At present, Democrats hold five seats in the twenty-five most-Republican states:  one each in Ohio, West Virginia, Arizona, Montana, and Alabama.  The Alabama seat probably disappears after the next election; the Ohio, West Virginia, and Montana seats probably disappear when the current holders retire, if not sooner.  The other seat in Arizona and perhaps the seats in Florida are the only truly plausible Democratic pick-ups in these redder states, absent the accident of a monstrous Republican nominee. 

     Republicans, however, hold eight Senate seats in the twenty-five most-Democratic states:  both seats in Iowa and North Carolina plus one each in Wisconsin, Colorado, Pennsylvania, and Maine.  None of these seats is as generically vulnerable as several of the Democratic ones mentioned above:  the incumbents (or their partisan successors) could lose any of them, but none exhibits clear Democratic structural advantages or is even dependent on the incumbent continuing to run.  And Republicans have recently run highly competitive races in several other Democratic states, often losing because of bad candidates. 

     In sum, a progressive strategy that assumes Democrats will control the Senate most of the time probably does not make much sense.  Democrats will want to be filibustering Republican bills at least as often as they will be frustrated by Republican filibusters of their own proposals. 

     Some advocates of court-packing insist that Democrats might as well eliminate the filibuster on legislation because Republicans are likely to do so themselves anyway.  This is very likely wrong. 

     Most obviously, if Senate Republicans wanted to eliminate the filibuster on legislation, they could do so right now.  Yet despite President Trump’s forceful demands, they have not.  It is important to understand why not.  In essence, eliminating the filibuster would dramatically diminish the power, prestige, and fund-raising ability of minority-party senators, consigning them to the same role as minority-party representatives. 

     And being a member in the minority party in the House is a pretty miserable job.  Except on those relatively rare occasions when the majority party fractures, minority members’ votes are largely irrelevant.  Minority members cannot call hearings and sometimes do not even get to select a single witness at hearings called by the majority.  Apart from the occasional motion to recommit or motion to instruct conferees, they have no influence over the agenda on the House floor.  Special interests wanting favors in appropriations, tax, or other legislation have little reason to donate to minority representatives unless a reversal of partisan control appears imminent.   Thirty Republican senators served in the minority there; many of the rest served as minority representatives.  The prospect of being minority senators is real to them, and they want to keep the experience from being too demoralizing.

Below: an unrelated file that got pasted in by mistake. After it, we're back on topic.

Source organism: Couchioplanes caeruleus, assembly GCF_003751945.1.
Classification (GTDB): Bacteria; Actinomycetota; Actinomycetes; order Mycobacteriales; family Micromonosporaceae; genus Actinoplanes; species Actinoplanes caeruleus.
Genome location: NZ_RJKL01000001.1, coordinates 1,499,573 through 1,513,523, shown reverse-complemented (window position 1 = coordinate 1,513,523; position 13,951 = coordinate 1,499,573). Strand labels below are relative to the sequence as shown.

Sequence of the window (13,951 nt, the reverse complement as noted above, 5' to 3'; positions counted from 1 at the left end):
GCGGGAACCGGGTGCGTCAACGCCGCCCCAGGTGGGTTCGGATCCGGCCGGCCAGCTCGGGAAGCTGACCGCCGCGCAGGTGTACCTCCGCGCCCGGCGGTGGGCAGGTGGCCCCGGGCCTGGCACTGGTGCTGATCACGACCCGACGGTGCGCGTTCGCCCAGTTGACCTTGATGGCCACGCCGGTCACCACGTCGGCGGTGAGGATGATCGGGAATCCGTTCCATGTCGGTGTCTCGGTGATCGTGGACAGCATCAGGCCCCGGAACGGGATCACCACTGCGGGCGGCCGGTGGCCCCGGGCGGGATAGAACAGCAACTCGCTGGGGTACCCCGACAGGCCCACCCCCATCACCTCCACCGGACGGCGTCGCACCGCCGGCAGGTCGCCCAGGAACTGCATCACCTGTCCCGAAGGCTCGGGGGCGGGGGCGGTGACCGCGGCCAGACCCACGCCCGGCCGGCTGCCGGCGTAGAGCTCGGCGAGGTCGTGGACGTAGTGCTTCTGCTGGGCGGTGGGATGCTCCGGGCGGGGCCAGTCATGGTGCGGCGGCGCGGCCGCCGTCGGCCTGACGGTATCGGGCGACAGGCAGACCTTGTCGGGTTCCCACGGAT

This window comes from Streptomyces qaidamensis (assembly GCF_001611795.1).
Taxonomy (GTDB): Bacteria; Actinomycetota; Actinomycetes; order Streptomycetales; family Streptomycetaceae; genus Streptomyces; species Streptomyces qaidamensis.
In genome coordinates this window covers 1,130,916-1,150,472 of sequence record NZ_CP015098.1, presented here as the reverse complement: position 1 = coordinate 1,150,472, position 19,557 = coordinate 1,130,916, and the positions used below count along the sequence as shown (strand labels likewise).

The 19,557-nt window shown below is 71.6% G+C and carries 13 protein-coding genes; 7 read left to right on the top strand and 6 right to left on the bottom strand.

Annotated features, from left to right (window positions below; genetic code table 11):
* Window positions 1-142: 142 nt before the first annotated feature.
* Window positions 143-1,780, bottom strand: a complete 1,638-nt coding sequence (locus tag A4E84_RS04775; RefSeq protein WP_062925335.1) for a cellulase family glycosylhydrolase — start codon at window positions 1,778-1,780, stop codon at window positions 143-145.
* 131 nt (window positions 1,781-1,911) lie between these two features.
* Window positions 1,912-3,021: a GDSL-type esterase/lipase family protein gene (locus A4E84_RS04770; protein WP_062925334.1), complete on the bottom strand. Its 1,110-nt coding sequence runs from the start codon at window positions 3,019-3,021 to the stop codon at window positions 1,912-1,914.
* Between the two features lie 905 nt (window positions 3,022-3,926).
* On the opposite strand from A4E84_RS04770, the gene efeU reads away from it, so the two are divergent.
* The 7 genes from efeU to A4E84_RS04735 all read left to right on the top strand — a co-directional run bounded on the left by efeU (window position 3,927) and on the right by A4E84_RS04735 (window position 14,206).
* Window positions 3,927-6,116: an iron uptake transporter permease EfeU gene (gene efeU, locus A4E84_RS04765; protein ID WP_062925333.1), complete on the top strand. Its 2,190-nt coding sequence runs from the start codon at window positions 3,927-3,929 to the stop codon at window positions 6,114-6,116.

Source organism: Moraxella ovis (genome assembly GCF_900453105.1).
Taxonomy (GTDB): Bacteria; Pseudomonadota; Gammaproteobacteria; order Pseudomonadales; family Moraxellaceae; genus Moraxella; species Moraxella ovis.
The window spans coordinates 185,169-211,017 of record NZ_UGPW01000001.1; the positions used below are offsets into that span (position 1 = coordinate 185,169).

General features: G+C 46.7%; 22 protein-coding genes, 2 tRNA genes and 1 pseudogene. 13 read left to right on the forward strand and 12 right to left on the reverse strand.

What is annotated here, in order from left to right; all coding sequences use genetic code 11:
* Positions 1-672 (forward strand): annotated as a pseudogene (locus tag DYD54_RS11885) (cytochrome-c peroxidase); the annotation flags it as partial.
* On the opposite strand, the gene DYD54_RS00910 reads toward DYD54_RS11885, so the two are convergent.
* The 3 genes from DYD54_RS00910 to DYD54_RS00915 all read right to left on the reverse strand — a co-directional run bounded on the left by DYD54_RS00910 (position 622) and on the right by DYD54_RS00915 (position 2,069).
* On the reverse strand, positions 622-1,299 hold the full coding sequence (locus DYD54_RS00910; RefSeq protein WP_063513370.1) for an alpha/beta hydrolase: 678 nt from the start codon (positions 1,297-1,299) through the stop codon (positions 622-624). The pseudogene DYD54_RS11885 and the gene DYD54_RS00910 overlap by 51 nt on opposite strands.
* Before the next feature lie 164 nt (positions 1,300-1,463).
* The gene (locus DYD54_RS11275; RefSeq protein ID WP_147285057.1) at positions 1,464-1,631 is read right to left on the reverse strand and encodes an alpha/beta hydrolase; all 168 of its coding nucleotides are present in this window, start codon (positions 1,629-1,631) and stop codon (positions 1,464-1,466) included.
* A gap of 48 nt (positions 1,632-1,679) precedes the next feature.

By contrast, eliminating the filibuster against judicial nominations enhanced senators’ power to win confirmation of their political allies when their party controls the White House.  It reduced the political influence of minority senators in only one small aspect of their work.  Former Majority Leader Harry Reid acted sensibly to remove the filibuster against lower-court judges; without that action, very few of President Obama’s nominees would have taken their seats.  Republicans already had used the threat of the nuclear option to win confirmation of many of President George W. Bush’s selection and would not have hesitated to invoke it once Democrats tried to filibuster President Trump’s nominees.  Indeed, Senator Reid might have been well-advised to do as Senator McConnell just did:  to limit debate on such nominees to two hours each. 

     Of course, if Democrats eliminate the legislative filibuster, Republicans would have no reason to restore it.  But their own interests do not support its elimination in the first instance. 

     Advocates of Court-packing implicitly maintain that the Supreme Court is the most important policy-making institution in the country and that public policy is dominated by its pronouncements.  Without a doubt, the Court is indeed extremely important.  But, as Bill Eskridge and John Ferejohn have reminded us, we increasingly live in a Republic of Statutes.  The legislative filibuster is crucial to preserving that republic.